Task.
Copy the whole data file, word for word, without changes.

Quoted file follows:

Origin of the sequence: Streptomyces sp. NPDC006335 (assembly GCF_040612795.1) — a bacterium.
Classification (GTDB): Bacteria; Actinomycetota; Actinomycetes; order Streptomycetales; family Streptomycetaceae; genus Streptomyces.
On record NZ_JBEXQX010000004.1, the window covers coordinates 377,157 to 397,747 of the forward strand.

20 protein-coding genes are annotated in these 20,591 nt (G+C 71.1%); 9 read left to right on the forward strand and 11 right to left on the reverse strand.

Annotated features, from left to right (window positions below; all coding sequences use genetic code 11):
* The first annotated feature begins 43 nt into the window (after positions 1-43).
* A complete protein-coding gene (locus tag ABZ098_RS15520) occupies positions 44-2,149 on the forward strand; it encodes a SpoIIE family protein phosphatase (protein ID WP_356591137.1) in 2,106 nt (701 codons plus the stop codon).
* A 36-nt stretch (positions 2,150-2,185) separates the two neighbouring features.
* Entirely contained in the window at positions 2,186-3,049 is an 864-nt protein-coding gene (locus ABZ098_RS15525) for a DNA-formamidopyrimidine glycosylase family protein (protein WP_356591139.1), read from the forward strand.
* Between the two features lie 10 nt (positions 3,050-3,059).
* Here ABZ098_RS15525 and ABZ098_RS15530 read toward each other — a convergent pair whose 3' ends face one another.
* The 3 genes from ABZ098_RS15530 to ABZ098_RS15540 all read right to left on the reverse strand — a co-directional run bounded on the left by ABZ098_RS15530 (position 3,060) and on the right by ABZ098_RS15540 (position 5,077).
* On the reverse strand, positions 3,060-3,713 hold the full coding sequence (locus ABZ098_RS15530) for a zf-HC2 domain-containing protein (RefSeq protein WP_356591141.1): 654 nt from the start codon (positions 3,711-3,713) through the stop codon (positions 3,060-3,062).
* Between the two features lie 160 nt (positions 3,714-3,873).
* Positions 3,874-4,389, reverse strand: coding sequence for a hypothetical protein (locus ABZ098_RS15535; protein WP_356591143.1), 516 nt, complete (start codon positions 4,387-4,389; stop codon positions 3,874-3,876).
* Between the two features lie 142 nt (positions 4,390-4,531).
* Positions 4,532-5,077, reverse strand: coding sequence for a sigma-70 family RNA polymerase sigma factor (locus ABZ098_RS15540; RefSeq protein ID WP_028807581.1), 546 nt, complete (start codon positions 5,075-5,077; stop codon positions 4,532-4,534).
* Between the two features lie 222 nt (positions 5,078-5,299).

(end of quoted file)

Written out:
Origin of the sequence: Streptomyces sp. NPDC006335 (assembly GCF_040612795.1) — a bacterium.
Classification (GTDB): Bacteria; Actinomycetota; Actinomycetes; order Streptomycetales; family Streptomycetaceae; genus Streptomyces.
On record NZ_JBEXQX010000004.1, the window covers coordinates 377,157 to 397,747 of the forward strand.

20 protein-coding genes are annotated in these 20,591 nt (G+C 71.1%); 9 read left to right on the forward strand and 11 right to left on the reverse strand.

Annotated features, from left to right (window positions below; all coding sequences use genetic code 11):
* The first annotated feature begins 43 nt into the window (after positions 1-43).
* A complete protein-coding gene (locus tag ABZ098_RS15520) occupies positions 44-2,149 on the forward strand; it encodes a SpoIIE family protein phosphatase (protein ID WP_356591137.1) in 2,106 nt (701 codons plus the stop codon).
* A 36-nt stretch (positions 2,150-2,185) separates the two neighbouring features.
* Entirely contained in the window at positions 2,186-3,049 is an 864-nt protein-coding gene (locus ABZ098_RS15525) for a DNA-formamidopyrimidine glycosylase family protein (protein WP_356591139.1), read from the forward strand.
* Between the two features lie 10 nt (positions 3,050-3,059).
* Here ABZ098_RS15525 and ABZ098_RS15530 read toward each other — a convergent pair whose 3' ends face one another.
* The 3 genes from ABZ098_RS15530 to ABZ098_RS15540 all read right to left on the reverse strand — a co-directional run bounded on the left by ABZ098_RS15530 (position 3,060) and on the right by ABZ098_RS15540 (position 5,077).
* On the reverse strand, positions 3,060-3,713 hold the full coding sequence (locus ABZ098_RS15530) for a zf-HC2 domain-containing protein (RefSeq protein WP_356591141.1): 654 nt from the start codon (positions 3,711-3,713) through the stop codon (positions 3,060-3,062).
* Between the two features lie 160 nt (positions 3,714-3,873).
* Positions 3,874-4,389, reverse strand: coding sequence for a hypothetical protein (locus ABZ098_RS15535; protein WP_356591143.1), 516 nt, complete (start codon positions 4,387-4,389; stop codon positions 3,874-3,876).
* Between the two features lie 142 nt (positions 4,390-4,531).
* Positions 4,532-5,077, reverse strand: coding sequence for a sigma-70 family RNA polymerase sigma factor (locus ABZ098_RS15540; RefSeq protein ID WP_028807581.1), 546 nt, complete (start codon positions 5,075-5,077; stop codon positions 4,532-4,534).
* Between the two features lie 222 nt (positions 5,078-5,299).